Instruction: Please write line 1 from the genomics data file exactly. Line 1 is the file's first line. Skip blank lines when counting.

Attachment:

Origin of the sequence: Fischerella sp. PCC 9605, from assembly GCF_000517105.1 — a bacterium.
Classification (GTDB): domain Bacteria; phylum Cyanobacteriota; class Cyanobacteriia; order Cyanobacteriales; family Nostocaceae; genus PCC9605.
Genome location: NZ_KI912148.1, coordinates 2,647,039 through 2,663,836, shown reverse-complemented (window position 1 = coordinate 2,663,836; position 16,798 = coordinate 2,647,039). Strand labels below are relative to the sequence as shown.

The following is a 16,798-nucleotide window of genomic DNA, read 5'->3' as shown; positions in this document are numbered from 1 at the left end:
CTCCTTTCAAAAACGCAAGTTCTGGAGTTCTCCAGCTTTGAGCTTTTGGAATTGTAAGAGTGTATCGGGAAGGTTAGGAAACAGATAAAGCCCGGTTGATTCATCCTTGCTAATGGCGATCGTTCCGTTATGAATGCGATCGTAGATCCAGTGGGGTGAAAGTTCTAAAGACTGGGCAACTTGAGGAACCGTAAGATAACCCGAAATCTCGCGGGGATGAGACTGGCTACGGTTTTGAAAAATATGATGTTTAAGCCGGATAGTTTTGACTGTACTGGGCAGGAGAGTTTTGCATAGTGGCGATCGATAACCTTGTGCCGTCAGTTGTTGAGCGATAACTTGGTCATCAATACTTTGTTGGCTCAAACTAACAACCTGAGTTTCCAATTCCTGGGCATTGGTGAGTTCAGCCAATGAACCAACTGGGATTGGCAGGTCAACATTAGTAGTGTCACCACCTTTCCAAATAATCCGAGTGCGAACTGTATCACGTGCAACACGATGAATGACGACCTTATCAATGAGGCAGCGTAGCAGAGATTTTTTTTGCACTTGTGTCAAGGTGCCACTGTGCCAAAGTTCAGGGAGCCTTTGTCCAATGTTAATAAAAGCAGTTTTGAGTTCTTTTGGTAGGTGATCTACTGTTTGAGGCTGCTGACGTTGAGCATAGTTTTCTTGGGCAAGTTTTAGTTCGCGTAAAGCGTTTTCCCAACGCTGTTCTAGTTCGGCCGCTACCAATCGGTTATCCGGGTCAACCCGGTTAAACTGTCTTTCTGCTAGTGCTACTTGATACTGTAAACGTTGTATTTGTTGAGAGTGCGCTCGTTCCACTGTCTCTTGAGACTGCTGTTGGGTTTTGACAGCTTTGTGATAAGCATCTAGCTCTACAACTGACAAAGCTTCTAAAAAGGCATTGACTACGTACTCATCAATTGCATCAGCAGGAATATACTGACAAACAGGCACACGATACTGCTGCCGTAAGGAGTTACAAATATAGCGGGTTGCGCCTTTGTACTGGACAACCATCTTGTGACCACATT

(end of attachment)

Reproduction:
Origin of the sequence: Fischerella sp. PCC 9605, from assembly GCF_000517105.1 — a bacterium.